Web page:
Have you ever tried to stop drinking alcohol on your own? Have you tried it without the help of an alcohol treatment program? Maybe you tried to stop without attending any support group meetings (such as AA)? Or did you try to stop truly alone, without even opening up to your friends or family member? If you are here reading this article, then we can assume that you either have not tried yet or that you did try and were unsuccessful. If you are among the latter, then you have already met at least one criterion for an alcohol use disorder (AUD). If you do have an alcohol use disorder, then getting help from a licensed and accredited treatment center is recommended. However, if you are highly motivated to try to stop drinking on your own, then here are a few tips that will help you along the way.
Talk With Your Doctor
A physician can evaluate your current health status and identify potential risk factors for alcohol detox. They may also be able to prescribe medications or provide guidance for a successful detox process. Quitting alcohol cold turkey can be dangerous, so always talk with your doctor before making any drastic changes.
Develop a Plan
Consider what you will do if x, y, z happens. For instance,
- What if you do relapse, or even if you have thoughts of relapsing?
- Will you be cutting back first?
- Who will you call if you need help?
- What are your short-term and long-term sobriety goals?
These are just a few questions to ask yourself when developing a to stop drinking on your own.
Consider Cutting Back
Every individual and their circumstances are different, and some people will be able to cut back successfully whereas others won’t. Quitting all at once is always the ideal option for other types of addiction where withdrawal symptoms are not life-threatening. However, starting by cutting back may be the safest option for some people who struggle with alcohol addiction.
Consider what your goal is and why. Do you want to quit drinking altogether or do you want to cut back on your drinking? Consider setting a quit date or limiting how many drinks you have per day. Maybe limit your drinking to certain days and decrease the number of days you drink as time goes on.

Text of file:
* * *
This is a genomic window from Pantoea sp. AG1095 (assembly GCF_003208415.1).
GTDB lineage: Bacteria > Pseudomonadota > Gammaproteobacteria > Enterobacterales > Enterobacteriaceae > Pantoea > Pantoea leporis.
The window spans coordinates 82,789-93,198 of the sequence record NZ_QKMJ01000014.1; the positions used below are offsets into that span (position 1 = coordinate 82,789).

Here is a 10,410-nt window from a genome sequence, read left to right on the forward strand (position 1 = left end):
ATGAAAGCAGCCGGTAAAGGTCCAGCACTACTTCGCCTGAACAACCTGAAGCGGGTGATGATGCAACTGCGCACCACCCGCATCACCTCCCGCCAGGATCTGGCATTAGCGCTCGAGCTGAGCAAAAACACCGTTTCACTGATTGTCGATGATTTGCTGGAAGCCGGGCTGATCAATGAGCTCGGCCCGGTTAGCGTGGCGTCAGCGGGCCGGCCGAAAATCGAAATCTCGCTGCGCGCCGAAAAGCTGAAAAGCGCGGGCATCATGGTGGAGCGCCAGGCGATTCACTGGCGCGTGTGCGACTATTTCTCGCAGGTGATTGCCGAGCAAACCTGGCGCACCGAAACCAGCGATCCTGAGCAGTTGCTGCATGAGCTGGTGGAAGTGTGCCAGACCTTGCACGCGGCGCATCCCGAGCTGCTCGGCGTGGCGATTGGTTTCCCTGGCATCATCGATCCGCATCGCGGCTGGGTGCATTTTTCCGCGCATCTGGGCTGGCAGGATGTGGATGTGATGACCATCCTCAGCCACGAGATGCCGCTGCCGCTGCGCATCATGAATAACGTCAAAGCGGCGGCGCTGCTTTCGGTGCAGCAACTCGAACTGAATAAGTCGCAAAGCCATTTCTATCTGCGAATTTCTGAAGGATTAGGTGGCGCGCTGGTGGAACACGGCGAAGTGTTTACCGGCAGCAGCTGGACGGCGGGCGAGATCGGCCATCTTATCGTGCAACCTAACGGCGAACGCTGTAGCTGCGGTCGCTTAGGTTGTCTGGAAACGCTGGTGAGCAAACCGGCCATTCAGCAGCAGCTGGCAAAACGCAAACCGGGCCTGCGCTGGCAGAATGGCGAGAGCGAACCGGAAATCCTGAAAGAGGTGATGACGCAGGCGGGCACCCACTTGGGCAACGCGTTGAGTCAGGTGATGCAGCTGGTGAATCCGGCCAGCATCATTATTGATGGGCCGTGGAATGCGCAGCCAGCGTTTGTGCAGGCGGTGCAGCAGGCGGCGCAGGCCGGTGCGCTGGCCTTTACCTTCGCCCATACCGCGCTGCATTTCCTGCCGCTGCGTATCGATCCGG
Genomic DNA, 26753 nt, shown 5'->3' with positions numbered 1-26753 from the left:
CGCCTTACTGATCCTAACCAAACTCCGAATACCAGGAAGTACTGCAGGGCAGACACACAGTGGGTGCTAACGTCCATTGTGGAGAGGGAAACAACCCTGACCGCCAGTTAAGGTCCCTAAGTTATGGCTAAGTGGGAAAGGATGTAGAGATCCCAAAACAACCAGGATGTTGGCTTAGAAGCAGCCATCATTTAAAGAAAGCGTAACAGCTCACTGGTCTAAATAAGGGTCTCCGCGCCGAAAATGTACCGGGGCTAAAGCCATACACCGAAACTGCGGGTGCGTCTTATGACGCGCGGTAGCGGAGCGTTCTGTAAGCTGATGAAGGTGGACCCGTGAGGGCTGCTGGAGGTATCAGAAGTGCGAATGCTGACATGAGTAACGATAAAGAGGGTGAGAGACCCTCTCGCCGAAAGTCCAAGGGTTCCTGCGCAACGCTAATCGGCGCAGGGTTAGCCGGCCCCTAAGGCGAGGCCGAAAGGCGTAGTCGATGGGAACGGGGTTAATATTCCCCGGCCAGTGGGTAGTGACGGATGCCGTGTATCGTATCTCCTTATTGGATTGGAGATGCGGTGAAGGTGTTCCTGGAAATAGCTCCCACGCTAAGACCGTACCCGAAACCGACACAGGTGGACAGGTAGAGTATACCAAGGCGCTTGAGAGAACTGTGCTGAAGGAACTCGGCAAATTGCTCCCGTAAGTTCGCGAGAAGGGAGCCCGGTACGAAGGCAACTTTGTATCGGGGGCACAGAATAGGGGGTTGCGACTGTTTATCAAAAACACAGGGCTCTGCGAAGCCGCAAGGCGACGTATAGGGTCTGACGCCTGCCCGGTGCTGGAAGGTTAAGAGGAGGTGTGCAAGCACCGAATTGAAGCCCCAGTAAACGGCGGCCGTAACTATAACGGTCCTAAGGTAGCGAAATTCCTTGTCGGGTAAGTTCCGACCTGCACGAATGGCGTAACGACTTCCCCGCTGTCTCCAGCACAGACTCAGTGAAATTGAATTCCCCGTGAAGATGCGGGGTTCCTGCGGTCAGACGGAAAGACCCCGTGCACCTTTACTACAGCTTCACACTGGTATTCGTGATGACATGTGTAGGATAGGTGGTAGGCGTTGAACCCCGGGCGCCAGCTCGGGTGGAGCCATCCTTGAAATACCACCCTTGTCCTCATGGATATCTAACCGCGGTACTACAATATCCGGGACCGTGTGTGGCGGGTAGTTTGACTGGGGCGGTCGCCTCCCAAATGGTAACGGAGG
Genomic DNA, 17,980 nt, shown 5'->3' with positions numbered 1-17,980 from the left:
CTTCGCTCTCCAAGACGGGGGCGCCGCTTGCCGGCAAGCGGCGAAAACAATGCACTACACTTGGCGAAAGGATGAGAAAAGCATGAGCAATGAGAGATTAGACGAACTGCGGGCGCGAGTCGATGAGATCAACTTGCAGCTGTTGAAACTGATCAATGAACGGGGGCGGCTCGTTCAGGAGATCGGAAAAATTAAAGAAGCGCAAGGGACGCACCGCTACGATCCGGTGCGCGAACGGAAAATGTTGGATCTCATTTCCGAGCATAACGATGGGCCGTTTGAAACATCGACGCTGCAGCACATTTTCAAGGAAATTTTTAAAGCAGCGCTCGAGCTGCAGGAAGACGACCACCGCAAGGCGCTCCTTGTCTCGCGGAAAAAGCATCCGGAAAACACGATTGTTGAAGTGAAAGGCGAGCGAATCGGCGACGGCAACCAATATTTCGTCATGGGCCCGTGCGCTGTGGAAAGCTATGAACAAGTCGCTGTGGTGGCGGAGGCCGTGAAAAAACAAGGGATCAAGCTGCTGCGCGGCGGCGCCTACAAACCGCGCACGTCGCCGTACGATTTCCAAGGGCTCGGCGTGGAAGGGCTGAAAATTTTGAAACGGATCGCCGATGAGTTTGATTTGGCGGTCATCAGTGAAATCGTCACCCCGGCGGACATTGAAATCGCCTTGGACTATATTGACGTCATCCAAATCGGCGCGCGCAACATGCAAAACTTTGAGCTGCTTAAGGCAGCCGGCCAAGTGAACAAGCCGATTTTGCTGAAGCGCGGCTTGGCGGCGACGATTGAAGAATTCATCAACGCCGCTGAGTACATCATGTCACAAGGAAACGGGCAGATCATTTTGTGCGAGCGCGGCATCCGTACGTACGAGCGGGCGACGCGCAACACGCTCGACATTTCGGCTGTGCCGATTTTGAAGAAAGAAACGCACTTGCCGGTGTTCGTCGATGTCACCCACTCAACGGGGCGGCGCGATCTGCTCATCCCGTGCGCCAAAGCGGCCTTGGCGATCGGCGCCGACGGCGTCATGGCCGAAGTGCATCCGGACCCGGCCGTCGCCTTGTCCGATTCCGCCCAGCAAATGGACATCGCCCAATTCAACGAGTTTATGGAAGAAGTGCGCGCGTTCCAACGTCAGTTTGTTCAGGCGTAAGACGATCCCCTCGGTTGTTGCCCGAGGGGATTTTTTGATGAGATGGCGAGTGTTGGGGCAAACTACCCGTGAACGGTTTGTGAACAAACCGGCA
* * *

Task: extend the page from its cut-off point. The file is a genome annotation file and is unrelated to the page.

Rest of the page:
Goals can also be things that you want to accomplish as a result of quitting or cutting back on drinking. For instance, saving a certain amount of money or learning a new skill. Goals are a great way to stay focused on your progress.
How you stop drinking on your own is… you don’t. Regardless of which route you try to stop drinking, support will always be a benefit. Support can come in the form of friends and family, therapists, and support groups. Find people that understand what you are going through or at least are supportive in your journey to figure out how to quit drinking. Never ever underestimate the value of great support.
How an Alcohol Rehab Program Helps People Quit Drinking
Although we understand the desire to quit drinking on your own, in many cases getting help is the best option. If you have tried before and relapsed, if you have severe alcohol dependence or alcohol use disorder, or if you do not have a supportive and safe home environment, then an alcohol rehab is certainly the best place to quit drinking alcohol.
Why? Well, alcohol rehab is actually a dangerous and potentially deadly process. Alcohol rehab facilities can provide access to medical interventions in the event that and any number of withdrawal symptoms present. Interventions could be as simple as IV fluids could make a huge impact on the recovery process and even save your life. Inpatient detox and residential programs also provide 24/7 monitoring for quick response in a life-threatening situation. Inpatient and outpatient detox programs may also provide access to various alternative therapies such as yoga, massage, acupuncture, and more. These evidence-based practices have been shown to ease and/or shorten the alcohol detoxification process.